Completing a long-distance running event is a great achievement. But for Brighouse parkrunner Roy Lindsell crossing the finish line at the Great North Run was particularly satisfying as he had achieved a target he set himself after overcoming a very tough 12 months.
The 75-year-old has been a runner for most of his life as well as competing in orienteering events for more than 40 years. But he had to take a break from his training when he had seven months of chemotherapy to treat non-Hodgkin lymphoma, and suffered a broken leg and severe bruising to his ribs in falls.
The retired teacher has also been caring for his wife Mary, who has Alzheimer’s disease, and ran the race earlier this month to raise money for Alzheimer’s Research UK in her honour.
Roy completed the 13.1 miles in two hours 53 minutes.
He said: “The way I discovered I had cancer last year was that for no apparent reason my parkrun times started dropping off. I couldn’t understand why I was getting these slow times. It was too big a decline to be put down to just ageing.
“My doctor said I was anaemic and then eventually after a whole range of blood tests it was discovered I had lymphoma. I had seven months of chemotherapy, which was very unpleasant.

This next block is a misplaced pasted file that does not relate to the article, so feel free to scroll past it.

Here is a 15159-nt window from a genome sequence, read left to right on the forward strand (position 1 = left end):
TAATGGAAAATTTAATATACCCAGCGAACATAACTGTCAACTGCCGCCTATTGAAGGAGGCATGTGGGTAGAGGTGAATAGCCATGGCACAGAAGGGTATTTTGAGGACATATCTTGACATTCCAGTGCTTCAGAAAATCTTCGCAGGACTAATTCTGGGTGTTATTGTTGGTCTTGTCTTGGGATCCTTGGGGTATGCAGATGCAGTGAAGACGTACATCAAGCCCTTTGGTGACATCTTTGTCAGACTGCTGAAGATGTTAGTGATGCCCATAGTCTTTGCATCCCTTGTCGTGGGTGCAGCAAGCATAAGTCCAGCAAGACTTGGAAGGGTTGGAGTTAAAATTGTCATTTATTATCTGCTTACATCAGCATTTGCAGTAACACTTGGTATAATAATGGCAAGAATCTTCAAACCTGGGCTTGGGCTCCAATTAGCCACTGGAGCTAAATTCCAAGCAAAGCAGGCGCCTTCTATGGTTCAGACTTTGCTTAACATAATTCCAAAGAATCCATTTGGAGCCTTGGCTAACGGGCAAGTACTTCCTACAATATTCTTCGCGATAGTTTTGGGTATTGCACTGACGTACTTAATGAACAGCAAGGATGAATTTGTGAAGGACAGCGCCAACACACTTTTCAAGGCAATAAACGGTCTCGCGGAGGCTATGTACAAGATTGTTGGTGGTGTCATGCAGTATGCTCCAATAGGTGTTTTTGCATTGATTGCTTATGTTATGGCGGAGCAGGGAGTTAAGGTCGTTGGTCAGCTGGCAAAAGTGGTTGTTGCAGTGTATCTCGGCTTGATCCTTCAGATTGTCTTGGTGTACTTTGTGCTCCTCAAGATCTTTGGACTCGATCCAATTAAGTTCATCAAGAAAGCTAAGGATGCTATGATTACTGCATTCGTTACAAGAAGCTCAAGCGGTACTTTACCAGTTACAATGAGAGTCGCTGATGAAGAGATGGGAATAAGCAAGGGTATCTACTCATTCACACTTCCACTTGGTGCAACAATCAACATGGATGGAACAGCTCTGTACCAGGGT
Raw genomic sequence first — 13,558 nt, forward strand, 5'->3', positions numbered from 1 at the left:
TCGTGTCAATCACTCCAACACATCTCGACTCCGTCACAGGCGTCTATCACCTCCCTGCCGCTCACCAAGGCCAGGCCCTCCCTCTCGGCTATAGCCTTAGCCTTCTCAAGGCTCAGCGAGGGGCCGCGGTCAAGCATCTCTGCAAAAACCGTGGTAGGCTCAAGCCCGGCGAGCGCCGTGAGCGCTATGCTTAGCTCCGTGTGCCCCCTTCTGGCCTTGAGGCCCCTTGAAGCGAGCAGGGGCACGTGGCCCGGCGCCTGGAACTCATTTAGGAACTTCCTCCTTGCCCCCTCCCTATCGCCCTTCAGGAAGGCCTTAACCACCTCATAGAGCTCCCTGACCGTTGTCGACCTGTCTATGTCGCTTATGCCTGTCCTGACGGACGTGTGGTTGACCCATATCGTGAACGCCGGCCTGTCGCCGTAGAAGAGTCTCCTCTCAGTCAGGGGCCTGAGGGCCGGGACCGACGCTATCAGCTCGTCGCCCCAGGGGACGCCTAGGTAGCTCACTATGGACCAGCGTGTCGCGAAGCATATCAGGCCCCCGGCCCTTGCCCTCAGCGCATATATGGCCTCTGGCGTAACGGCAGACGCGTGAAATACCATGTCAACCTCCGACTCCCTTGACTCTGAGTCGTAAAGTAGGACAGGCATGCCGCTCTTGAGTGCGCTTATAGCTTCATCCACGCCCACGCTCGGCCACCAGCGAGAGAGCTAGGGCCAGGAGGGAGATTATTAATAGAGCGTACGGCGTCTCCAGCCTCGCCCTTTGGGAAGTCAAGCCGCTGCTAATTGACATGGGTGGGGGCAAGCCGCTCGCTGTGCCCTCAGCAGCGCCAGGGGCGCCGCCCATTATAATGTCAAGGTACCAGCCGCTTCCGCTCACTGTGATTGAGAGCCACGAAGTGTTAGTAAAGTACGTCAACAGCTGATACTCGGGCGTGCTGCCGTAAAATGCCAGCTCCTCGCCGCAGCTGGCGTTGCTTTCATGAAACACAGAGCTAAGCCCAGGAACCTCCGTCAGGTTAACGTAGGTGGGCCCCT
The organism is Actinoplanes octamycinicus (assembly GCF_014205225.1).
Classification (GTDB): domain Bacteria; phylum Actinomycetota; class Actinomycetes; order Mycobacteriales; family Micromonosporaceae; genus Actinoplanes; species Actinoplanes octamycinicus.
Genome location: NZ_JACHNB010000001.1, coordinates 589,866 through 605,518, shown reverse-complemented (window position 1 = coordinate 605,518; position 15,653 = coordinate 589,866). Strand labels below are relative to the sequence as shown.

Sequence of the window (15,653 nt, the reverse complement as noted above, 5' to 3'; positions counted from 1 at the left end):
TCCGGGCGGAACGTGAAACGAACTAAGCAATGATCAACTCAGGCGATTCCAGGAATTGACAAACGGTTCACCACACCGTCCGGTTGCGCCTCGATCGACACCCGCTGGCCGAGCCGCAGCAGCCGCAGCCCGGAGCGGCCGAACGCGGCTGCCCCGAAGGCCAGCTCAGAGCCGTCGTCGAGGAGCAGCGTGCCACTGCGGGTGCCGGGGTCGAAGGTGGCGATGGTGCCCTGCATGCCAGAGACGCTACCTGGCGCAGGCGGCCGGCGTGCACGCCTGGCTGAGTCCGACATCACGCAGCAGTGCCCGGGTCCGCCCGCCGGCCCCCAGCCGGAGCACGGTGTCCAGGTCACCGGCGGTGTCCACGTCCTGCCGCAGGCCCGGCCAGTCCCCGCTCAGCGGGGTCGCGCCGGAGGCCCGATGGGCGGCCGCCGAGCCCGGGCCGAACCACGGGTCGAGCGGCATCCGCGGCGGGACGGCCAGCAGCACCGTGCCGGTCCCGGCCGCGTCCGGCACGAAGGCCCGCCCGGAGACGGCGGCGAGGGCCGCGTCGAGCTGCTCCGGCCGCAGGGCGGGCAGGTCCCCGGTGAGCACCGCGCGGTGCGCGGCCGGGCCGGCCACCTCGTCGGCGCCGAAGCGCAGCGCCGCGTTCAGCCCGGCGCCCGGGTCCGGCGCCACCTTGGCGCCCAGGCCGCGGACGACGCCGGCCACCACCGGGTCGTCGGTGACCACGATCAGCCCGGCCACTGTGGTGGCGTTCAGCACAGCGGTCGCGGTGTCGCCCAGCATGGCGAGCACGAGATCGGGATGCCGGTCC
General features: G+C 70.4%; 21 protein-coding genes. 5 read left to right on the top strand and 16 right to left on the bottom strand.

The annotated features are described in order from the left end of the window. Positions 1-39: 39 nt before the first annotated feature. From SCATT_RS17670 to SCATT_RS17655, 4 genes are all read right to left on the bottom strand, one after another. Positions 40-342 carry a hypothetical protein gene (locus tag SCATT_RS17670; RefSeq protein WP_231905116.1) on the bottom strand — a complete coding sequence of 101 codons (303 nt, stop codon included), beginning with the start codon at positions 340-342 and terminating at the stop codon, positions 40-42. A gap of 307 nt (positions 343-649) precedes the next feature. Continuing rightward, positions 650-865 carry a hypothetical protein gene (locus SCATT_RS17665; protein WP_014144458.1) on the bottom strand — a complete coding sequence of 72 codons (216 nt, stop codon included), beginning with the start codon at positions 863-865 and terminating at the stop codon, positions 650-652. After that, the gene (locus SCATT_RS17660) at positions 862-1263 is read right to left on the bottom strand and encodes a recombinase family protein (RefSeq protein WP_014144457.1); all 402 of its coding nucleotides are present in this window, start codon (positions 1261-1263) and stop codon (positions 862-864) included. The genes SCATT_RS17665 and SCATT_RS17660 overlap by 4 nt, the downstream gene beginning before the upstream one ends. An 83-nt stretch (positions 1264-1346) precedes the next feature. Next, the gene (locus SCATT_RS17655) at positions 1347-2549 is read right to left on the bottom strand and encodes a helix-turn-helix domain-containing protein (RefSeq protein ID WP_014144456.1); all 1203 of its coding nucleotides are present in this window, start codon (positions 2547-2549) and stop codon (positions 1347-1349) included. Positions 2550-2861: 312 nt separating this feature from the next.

“After I’d finished the cancer treatment, I had a fall and broke my leg. The leg healed well but I then had another fall and badly bruised my ribs, which was a lot more painful. After gradual improvement over eight weeks I fell and injured my ribs again so was in pain for another eight weeks.
“I got back into training in the spring and I entered the Great North Run to give myself a target to help keep me motivated.”
Roy raised £2,800 for pioneering dementia research, smashing his £2,000 target.
He said: “I support Alzheimer’s Research UK as I’m a big believer in medical research. There’s been so much progress made with cancer and with funding I believe there can be similar progress with dementia.
“Alzheimer’s disease is dreadful. The person who I have been married to for 50 years is gradually disappearing and it’s very distressing.
“My wife isn’t aware of what I’ve done, but she was always very supportive of my running, so if she knew she would be proud.”
If you are inspired by Roy’s story, why not sign up for a running event for Alzheimer’s Research UK? We still have places available in a few events this year and are accepting applications for places for next year. For more information click here.
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